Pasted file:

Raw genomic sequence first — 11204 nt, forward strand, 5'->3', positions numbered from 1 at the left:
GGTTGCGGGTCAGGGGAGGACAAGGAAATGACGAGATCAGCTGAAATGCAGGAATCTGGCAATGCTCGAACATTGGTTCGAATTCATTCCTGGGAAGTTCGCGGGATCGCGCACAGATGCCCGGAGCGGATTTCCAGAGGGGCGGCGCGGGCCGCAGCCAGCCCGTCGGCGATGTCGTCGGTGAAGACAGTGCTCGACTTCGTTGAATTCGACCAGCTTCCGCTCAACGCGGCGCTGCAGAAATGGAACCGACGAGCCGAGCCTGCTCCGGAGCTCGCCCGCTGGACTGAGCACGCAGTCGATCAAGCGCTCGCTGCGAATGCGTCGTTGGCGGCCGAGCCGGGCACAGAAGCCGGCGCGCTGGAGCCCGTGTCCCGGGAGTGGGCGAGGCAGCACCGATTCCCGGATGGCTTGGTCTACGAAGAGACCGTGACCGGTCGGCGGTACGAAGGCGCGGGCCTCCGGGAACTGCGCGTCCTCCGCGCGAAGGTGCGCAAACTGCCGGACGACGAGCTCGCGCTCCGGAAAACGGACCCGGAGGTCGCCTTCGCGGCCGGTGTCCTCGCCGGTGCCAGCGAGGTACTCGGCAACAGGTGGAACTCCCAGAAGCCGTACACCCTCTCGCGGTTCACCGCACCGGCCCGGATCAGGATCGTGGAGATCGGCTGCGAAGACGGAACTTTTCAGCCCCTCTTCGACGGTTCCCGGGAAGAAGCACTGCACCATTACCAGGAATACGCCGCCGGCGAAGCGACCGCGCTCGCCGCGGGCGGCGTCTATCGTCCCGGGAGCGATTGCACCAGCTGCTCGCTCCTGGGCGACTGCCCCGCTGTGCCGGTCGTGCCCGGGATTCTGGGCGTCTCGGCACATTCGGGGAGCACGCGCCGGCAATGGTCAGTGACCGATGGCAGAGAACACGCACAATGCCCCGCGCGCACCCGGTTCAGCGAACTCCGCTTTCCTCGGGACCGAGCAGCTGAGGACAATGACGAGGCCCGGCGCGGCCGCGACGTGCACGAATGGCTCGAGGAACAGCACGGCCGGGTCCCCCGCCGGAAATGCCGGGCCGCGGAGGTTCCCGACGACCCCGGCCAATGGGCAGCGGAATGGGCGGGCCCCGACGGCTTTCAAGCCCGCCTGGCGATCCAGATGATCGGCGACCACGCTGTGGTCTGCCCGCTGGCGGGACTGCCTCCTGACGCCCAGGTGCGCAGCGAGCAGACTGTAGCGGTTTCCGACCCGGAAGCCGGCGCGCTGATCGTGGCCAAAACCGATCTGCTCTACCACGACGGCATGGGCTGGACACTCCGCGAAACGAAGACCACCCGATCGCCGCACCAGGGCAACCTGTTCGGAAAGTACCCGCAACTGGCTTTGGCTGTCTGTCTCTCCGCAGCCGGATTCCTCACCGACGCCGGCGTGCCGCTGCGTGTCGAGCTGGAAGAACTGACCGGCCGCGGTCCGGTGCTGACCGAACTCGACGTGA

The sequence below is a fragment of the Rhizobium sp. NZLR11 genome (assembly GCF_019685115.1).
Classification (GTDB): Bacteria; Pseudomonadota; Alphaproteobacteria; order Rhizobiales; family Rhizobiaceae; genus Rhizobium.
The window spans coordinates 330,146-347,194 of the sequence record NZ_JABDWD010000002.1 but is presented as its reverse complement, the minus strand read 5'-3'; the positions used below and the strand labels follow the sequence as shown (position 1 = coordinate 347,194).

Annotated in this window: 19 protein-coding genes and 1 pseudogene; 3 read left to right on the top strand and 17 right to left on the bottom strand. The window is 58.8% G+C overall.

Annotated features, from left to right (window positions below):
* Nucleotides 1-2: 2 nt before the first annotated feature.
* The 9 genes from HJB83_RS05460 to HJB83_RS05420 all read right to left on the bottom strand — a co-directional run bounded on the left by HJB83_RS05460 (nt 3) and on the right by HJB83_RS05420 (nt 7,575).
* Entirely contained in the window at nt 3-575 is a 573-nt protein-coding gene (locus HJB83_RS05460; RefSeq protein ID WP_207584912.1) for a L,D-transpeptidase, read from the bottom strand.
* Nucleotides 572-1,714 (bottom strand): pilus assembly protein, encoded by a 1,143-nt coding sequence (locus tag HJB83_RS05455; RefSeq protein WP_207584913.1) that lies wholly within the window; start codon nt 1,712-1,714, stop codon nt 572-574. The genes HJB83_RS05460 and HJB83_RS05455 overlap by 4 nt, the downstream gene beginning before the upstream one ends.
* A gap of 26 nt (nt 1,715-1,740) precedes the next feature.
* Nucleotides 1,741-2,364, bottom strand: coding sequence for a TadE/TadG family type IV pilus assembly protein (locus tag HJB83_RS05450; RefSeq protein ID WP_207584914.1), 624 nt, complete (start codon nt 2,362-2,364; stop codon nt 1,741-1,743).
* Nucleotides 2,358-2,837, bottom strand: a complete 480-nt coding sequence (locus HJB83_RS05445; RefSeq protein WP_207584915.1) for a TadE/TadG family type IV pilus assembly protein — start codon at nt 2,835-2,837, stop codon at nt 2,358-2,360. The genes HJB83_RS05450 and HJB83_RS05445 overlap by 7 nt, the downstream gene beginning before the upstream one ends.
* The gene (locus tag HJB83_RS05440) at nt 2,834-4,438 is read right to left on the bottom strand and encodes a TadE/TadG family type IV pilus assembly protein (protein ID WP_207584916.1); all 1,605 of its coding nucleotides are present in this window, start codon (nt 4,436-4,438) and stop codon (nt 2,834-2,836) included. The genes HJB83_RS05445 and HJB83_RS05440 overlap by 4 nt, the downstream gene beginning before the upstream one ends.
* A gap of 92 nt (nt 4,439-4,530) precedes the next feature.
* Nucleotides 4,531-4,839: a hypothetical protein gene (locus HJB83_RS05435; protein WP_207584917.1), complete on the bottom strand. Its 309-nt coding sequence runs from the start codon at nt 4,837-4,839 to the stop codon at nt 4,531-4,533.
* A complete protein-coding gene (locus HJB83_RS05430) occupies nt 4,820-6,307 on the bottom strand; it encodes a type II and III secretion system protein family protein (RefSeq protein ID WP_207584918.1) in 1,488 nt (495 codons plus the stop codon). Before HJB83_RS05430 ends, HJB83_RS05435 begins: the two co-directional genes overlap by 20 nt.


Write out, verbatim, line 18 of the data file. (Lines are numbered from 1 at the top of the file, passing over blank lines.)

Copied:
* A complete protein-coding gene (locus HJB83_RS05430) occupies nt 4,820-6,307 on the bottom strand; it encodes a type II and III secretion system protein family protein (RefSeq protein ID WP_207584918.1) in 1,488 nt (495 codons plus the stop codon). Before HJB83_RS05430 ends, HJB83_RS05435 begins: the two co-directional genes overlap by 20 nt.